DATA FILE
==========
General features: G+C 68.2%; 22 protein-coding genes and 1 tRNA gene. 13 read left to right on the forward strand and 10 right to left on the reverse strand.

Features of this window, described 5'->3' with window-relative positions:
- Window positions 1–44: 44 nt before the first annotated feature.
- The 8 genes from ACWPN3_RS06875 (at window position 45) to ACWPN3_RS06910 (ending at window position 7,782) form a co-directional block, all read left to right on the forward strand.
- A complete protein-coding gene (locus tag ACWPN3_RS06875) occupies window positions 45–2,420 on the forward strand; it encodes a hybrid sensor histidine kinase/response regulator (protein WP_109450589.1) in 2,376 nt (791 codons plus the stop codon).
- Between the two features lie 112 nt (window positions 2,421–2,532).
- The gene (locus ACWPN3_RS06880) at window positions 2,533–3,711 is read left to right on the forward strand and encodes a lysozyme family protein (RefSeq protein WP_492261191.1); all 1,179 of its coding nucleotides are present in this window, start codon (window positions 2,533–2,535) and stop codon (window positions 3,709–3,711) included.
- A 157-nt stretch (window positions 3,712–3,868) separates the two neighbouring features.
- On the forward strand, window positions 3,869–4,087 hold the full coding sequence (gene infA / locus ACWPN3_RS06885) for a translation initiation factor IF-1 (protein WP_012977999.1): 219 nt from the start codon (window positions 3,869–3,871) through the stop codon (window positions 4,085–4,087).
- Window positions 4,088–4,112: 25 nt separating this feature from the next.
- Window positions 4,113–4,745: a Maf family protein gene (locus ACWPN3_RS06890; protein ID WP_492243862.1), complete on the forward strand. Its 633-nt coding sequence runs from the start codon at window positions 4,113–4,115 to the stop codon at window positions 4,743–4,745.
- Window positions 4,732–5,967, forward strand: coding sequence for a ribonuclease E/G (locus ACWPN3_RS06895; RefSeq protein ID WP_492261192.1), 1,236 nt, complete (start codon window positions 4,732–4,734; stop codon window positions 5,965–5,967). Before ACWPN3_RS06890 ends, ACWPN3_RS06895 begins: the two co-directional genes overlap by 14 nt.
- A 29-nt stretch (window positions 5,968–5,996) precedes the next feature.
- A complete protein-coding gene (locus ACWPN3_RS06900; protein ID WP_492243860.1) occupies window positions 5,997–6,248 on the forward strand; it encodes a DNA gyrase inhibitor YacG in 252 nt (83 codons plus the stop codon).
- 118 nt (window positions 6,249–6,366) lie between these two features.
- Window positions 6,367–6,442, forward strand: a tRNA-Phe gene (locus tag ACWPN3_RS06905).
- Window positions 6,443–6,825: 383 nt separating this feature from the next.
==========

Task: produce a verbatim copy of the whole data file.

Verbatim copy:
General features: G+C 68.2%; 22 protein-coding genes and 1 tRNA gene. 13 read left to right on the forward strand and 10 right to left on the reverse strand.

Features of this window, described 5'->3' with window-relative positions:
- Window positions 1–44: 44 nt before the first annotated feature.
- The 8 genes from ACWPN3_RS06875 (at window position 45) to ACWPN3_RS06910 (ending at window position 7,782) form a co-directional block, all read left to right on the forward strand.
- A complete protein-coding gene (locus tag ACWPN3_RS06875) occupies window positions 45–2,420 on the forward strand; it encodes a hybrid sensor histidine kinase/response regulator (protein WP_109450589.1) in 2,376 nt (791 codons plus the stop codon).
- Between the two features lie 112 nt (window positions 2,421–2,532).
- The gene (locus ACWPN3_RS06880) at window positions 2,533–3,711 is read left to right on the forward strand and encodes a lysozyme family protein (RefSeq protein WP_492261191.1); all 1,179 of its coding nucleotides are present in this window, start codon (window positions 2,533–2,535) and stop codon (window positions 3,709–3,711) included.
- A 157-nt stretch (window positions 3,712–3,868) separates the two neighbouring features.
- On the forward strand, window positions 3,869–4,087 hold the full coding sequence (gene infA / locus ACWPN3_RS06885) for a translation initiation factor IF-1 (protein WP_012977999.1): 219 nt from the start codon (window positions 3,869–3,871) through the stop codon (window positions 4,085–4,087).
- Window positions 4,088–4,112: 25 nt separating this feature from the next.
- Window positions 4,113–4,745: a Maf family protein gene (locus ACWPN3_RS06890; protein ID WP_492243862.1), complete on the forward strand. Its 633-nt coding sequence runs from the start codon at window positions 4,113–4,115 to the stop codon at window positions 4,743–4,745.
- Window positions 4,732–5,967, forward strand: coding sequence for a ribonuclease E/G (locus ACWPN3_RS06895; RefSeq protein ID WP_492261192.1), 1,236 nt, complete (start codon window positions 4,732–4,734; stop codon window positions 5,965–5,967). Before ACWPN3_RS06890 ends, ACWPN3_RS06895 begins: the two co-directional genes overlap by 14 nt.
- A 29-nt stretch (window positions 5,968–5,996) precedes the next feature.
- A complete protein-coding gene (locus ACWPN3_RS06900; protein ID WP_492243860.1) occupies window positions 5,997–6,248 on the forward strand; it encodes a DNA gyrase inhibitor YacG in 252 nt (83 codons plus the stop codon).
- 118 nt (window positions 6,249–6,366) lie between these two features.
- Window positions 6,367–6,442, forward strand: a tRNA-Phe gene (locus tag ACWPN3_RS06905).
- Window positions 6,443–6,825: 383 nt separating this feature from the next.